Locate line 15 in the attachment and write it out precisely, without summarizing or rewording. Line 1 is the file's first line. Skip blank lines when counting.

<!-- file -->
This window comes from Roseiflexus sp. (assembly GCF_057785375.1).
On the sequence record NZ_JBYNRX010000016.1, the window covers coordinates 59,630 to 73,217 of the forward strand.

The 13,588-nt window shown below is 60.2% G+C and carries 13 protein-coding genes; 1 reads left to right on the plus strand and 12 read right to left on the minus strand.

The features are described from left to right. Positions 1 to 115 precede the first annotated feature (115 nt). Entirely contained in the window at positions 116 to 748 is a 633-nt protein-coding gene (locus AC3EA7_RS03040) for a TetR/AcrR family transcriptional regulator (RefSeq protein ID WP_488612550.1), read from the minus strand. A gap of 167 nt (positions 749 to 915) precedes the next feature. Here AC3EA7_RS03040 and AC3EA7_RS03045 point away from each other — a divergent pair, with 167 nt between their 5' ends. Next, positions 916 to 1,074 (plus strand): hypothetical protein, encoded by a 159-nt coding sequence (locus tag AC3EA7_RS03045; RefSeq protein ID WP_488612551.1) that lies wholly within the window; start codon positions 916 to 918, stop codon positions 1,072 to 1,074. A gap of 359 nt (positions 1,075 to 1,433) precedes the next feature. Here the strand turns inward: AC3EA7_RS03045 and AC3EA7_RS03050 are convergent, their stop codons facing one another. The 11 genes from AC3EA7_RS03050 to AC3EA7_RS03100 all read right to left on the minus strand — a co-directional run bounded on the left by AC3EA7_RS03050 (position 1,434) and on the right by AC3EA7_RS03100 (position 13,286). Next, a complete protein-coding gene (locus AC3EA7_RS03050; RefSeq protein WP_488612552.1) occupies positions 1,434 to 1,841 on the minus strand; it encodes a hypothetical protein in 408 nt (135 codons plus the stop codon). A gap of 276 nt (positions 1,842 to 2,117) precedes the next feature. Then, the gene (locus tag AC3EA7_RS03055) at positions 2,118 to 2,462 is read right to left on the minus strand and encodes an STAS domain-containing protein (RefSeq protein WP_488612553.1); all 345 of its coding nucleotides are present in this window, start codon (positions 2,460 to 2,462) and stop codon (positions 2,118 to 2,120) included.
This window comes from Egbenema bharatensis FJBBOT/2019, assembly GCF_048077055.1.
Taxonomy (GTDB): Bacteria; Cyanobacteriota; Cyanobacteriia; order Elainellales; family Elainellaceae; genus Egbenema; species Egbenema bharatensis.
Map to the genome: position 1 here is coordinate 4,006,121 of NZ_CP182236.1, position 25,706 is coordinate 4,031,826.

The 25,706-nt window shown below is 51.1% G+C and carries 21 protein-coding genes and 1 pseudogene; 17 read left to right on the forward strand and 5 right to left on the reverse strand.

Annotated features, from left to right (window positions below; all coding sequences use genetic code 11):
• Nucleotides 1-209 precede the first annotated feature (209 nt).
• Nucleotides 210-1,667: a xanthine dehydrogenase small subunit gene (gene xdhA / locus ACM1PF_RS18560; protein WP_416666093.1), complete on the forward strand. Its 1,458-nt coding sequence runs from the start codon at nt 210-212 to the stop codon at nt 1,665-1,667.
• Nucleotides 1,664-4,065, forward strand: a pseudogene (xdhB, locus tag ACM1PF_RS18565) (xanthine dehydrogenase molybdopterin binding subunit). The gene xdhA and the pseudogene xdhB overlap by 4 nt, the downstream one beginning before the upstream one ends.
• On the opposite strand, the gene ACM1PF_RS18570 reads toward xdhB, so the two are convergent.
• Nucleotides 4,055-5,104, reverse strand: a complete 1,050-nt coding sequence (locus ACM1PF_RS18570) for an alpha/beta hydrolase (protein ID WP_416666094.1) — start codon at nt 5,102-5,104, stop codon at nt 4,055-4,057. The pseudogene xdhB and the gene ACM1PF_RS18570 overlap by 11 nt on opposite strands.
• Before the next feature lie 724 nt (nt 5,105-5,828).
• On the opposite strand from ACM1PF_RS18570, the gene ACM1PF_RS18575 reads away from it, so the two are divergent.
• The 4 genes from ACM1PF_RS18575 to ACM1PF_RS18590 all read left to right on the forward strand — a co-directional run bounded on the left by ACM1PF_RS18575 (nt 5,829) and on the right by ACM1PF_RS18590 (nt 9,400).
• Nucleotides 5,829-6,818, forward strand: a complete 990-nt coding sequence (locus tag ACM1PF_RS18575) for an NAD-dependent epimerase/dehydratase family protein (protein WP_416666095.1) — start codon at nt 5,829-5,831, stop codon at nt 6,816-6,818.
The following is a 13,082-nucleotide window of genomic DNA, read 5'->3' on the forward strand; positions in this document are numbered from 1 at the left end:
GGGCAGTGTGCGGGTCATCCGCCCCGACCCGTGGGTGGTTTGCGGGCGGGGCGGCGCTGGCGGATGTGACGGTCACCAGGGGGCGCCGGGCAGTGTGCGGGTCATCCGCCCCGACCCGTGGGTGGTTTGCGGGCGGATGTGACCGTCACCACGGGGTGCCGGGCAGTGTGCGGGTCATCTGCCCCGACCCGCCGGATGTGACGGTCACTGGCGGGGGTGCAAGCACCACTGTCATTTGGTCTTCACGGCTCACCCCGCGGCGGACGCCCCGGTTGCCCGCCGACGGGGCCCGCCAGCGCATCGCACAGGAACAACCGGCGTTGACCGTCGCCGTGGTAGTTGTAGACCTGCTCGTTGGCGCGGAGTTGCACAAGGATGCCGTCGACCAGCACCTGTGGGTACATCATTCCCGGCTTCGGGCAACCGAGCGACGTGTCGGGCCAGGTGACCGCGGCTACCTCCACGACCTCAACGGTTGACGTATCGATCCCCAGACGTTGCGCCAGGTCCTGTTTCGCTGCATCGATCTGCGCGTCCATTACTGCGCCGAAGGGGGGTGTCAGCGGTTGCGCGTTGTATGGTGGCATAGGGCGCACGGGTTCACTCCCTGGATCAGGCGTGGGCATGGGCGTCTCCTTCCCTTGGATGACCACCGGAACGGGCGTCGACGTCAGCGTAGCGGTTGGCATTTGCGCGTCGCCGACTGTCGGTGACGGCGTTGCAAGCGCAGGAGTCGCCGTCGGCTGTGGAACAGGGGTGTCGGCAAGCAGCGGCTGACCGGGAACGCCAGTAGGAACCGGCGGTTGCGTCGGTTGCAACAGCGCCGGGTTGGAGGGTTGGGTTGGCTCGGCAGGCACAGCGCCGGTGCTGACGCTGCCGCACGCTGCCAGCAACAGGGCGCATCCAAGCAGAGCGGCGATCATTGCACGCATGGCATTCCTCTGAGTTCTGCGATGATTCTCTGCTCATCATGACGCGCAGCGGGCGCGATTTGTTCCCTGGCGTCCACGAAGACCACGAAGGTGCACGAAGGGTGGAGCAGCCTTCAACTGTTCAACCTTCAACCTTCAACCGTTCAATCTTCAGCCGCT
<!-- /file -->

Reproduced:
• Before the next feature lie 724 nt (nt 5,105-5,828).